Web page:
By Capt. David RetlandApril 9, 2014
CAMP CASEY -- For Soldiers stationed in Korea with spouses back home, divorce can not only be a very emotional process, but a very complicated one as well. The purpose of this article is to provide a brief overview of the divorce process.
Each state has its own divorce law that will govern divorce in that state. It is best to see a legal assistance attorney before starting a divorce.
The first step in filing for a divorce is determining where you can file. A state must have jurisdiction over your marriage before it can issue a divorce decree. Just because you were married in a particular state does not mean that that state has jurisdiction over your marriage.
Most states have residency requirements that prohibit you from filing if you do not meet certain requirements.
Upon filing, you must be able to show that you meet the requirements for that state. Each state is different, but for the most part, your residency is the place you call home, pay taxes, own property, have family, intend on returning, etc.
For Soldiers stationed in Korea, the easiest place to file for divorce may be the state where your spouse is located or a resident of.
The next step is to begin your divorce.
It is not automatic that a court will grant your request for a divorce. Each state has specific reasons and requirements for divorce. For example, some states require that you and your spouse attend mediation or live separate from one another for at least 18 months before filing for a divorce. In each case, you must be able to prove to the judge that the divorce should be granted.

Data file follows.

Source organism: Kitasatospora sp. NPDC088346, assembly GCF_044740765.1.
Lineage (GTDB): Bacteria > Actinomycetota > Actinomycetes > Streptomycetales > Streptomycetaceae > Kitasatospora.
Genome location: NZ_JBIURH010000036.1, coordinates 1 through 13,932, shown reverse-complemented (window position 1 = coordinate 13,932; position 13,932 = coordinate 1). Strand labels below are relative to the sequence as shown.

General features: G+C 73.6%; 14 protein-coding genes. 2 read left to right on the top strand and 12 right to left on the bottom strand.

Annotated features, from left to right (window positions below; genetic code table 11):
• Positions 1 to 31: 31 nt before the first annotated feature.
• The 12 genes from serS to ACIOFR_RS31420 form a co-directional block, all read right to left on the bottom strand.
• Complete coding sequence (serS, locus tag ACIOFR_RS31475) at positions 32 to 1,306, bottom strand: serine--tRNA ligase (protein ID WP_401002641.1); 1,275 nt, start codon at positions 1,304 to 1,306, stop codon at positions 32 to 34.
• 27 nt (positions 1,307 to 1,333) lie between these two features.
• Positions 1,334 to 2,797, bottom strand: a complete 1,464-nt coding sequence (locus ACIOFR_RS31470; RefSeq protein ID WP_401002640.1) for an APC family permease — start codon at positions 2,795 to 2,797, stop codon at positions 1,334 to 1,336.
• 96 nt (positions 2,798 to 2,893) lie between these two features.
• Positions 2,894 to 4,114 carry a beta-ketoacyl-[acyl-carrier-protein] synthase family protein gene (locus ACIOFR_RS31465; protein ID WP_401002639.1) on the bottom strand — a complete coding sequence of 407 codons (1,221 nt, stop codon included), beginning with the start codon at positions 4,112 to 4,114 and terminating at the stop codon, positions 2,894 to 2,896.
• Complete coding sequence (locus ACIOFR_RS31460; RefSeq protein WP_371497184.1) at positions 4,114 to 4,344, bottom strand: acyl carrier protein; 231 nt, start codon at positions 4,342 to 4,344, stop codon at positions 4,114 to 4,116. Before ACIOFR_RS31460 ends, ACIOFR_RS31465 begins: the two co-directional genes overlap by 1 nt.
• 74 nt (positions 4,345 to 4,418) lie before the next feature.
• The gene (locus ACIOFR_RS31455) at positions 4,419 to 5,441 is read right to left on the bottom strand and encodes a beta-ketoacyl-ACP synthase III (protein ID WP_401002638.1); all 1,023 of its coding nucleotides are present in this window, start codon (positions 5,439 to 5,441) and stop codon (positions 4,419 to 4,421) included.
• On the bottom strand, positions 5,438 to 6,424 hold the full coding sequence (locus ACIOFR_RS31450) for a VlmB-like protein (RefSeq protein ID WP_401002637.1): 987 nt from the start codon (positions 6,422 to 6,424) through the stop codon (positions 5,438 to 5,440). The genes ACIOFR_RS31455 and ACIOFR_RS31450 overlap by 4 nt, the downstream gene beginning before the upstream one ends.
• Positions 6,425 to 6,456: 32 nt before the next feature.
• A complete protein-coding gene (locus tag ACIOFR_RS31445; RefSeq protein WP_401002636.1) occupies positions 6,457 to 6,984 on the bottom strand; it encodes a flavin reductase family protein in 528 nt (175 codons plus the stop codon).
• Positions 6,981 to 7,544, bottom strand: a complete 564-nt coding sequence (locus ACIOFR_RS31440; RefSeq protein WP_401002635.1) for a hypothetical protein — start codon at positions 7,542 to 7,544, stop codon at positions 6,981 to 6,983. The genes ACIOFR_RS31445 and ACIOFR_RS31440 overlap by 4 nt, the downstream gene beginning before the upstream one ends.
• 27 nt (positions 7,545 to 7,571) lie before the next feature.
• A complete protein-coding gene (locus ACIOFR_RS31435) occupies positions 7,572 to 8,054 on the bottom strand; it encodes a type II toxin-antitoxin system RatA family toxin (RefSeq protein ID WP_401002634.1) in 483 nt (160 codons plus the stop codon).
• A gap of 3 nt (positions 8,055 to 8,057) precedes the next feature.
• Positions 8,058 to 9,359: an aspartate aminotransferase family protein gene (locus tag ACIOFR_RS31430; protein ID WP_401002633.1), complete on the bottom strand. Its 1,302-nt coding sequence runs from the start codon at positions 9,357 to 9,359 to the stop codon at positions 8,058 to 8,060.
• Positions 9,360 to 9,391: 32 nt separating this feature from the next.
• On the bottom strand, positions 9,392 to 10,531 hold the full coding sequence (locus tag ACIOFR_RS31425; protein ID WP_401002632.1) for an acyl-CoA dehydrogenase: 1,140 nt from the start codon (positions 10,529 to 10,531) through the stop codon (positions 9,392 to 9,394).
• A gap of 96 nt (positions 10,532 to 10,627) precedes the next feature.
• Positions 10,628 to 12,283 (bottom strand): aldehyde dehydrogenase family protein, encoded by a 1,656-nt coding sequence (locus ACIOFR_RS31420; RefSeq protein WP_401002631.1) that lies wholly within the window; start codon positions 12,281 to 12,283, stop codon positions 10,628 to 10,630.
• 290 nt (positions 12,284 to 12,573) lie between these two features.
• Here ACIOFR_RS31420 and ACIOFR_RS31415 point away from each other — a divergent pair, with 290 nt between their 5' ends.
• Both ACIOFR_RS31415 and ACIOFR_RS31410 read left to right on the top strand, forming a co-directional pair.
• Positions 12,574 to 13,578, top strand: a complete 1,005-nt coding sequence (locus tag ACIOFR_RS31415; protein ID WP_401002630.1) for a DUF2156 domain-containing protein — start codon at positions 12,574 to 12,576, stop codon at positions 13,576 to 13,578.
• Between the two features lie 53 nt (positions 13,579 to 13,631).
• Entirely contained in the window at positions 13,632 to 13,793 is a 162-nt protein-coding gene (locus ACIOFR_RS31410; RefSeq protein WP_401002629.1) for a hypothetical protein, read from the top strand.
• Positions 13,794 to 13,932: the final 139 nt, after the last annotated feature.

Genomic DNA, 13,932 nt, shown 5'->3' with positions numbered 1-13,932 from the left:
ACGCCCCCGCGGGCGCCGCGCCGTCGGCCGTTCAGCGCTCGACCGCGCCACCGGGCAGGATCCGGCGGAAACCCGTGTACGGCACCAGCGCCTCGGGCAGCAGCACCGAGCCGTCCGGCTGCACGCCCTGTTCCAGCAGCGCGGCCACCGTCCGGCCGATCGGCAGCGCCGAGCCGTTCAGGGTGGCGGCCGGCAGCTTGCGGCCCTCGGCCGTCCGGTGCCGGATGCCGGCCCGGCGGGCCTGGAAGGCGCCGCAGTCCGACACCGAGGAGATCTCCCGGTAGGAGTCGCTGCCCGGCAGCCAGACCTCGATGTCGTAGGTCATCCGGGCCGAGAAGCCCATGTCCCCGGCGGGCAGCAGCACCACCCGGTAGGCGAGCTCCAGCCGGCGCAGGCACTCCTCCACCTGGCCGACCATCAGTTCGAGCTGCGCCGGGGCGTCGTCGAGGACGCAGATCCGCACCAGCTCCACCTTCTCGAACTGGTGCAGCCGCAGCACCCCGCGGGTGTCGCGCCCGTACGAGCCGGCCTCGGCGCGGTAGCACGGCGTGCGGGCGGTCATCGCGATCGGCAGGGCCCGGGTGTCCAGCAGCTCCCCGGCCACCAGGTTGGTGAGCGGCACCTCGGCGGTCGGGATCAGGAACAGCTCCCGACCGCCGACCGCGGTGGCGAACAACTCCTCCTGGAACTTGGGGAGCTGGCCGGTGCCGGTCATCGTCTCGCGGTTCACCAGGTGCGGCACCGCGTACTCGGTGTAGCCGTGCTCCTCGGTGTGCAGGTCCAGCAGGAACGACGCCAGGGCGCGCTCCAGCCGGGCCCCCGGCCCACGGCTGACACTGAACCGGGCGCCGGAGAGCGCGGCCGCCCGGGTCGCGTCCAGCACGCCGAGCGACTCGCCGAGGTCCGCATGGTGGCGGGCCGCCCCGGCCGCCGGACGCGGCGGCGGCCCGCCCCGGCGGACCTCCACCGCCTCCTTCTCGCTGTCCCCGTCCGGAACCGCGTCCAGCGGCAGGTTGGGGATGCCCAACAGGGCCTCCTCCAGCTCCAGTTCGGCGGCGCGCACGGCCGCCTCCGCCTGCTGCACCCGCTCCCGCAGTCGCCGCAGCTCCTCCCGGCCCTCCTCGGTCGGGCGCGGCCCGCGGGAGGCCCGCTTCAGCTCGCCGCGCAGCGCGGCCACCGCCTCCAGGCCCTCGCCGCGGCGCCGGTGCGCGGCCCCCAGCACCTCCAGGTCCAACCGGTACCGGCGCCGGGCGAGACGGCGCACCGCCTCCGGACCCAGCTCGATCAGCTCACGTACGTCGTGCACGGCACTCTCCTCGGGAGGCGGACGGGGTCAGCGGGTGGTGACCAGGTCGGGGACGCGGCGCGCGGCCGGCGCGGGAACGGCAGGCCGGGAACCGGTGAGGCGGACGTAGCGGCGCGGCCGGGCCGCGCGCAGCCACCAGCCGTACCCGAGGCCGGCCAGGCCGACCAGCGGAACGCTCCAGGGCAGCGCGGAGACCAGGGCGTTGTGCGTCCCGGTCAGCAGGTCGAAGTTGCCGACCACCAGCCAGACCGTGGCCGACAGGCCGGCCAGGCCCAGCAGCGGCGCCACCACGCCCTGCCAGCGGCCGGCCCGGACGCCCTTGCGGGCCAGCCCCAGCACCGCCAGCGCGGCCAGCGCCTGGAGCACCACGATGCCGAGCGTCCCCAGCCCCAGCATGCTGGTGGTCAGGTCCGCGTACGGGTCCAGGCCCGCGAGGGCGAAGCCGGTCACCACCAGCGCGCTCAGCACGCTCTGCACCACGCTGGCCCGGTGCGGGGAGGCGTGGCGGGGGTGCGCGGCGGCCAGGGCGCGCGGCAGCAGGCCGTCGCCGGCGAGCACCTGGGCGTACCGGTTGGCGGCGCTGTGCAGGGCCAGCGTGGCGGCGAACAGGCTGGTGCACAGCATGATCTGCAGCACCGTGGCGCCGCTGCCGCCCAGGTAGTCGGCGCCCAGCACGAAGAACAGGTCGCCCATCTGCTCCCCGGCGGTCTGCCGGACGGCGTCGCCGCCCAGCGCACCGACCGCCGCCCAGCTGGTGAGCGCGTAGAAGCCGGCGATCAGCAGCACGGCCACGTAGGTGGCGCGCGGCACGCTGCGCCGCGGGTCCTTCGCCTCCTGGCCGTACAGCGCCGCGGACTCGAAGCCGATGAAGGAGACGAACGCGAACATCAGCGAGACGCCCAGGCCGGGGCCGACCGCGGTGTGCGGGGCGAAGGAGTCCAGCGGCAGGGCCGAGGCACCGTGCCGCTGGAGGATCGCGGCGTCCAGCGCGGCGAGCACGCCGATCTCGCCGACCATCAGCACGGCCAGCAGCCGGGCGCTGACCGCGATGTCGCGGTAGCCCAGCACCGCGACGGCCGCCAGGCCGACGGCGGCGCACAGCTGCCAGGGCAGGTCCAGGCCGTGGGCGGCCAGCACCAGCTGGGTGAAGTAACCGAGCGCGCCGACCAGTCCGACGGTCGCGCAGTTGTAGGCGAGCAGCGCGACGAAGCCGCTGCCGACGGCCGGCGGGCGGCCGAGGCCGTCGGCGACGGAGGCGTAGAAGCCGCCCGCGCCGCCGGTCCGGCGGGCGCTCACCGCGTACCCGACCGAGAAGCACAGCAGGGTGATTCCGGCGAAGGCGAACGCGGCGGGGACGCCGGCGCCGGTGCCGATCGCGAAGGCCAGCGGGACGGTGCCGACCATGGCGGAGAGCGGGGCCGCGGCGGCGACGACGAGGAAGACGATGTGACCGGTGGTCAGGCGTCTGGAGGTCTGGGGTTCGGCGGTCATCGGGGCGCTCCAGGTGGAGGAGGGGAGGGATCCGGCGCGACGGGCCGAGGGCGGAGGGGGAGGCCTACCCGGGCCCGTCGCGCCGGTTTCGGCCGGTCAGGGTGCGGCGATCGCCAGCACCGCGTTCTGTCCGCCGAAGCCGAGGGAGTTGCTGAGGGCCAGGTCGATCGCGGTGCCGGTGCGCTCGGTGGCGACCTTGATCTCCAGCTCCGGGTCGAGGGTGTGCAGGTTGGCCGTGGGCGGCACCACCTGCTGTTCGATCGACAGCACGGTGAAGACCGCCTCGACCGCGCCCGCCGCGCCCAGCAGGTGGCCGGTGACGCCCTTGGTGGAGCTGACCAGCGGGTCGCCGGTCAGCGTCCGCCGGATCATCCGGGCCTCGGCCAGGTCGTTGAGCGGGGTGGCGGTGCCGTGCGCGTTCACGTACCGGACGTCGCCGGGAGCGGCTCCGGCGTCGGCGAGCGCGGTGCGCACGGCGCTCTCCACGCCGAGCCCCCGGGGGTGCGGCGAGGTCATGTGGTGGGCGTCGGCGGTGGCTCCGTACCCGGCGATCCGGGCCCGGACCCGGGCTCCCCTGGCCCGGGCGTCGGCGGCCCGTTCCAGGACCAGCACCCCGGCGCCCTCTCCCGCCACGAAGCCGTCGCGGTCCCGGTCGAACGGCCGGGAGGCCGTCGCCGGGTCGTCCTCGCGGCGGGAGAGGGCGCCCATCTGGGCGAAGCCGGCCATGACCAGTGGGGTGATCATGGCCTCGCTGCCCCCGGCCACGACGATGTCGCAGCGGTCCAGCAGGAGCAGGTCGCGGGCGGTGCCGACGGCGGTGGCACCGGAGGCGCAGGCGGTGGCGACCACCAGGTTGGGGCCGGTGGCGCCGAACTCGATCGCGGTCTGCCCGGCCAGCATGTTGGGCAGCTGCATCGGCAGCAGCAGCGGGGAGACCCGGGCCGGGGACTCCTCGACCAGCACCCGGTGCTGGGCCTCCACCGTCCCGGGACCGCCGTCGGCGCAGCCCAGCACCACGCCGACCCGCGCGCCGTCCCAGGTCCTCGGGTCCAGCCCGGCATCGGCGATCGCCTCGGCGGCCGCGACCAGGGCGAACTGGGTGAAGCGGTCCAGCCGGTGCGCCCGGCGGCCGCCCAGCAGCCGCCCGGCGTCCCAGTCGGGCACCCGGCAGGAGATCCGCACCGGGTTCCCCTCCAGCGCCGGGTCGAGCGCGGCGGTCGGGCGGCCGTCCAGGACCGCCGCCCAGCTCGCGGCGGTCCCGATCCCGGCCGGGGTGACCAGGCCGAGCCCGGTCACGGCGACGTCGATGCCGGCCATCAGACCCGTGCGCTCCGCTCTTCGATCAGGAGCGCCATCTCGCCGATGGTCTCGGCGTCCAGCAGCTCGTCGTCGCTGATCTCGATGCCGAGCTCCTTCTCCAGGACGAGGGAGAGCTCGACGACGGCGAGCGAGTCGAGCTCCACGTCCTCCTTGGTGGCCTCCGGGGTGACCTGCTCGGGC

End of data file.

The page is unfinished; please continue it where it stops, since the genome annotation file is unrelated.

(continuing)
In filing for a divorce, you must file forms with the court. Some states have forms online for you to print out and file. For Soldiers unable to file the forms in person, mailing the forms to the court or having someone file for you, via power of attorney, may be an option, depending on the court. It is best to contact the clerk of the court beforehand and figure this out.
During the divorce process the major issues are usually child custody, child support, property division and spousal support.
A judge will take into account just about everything to determine what is in the best interests of the parties involved. Long story short, each state is different.
It is usually best for you and your spouse to try to agree on as much as possible before appearing in court. If you and your spouse can come to an agreement, a judge is more likely to enforce that agreement.
If an agreement is reached between you and your spouse, you both can know what to expect. However, the judge is not required to accept the agreement. Some states do not permit spouses to agree to child custody or support if it is not in the best interests of the child. It is always best to speak with an attorney for more specific information about your state.
Although the divorce process can be complicated, legal assistance attorneys are available to help you navigate through the process. The attorneys may not represent you in court or file the divorce for you, but they can serve as a great tool for getting the process started and answering some of the questions you may have.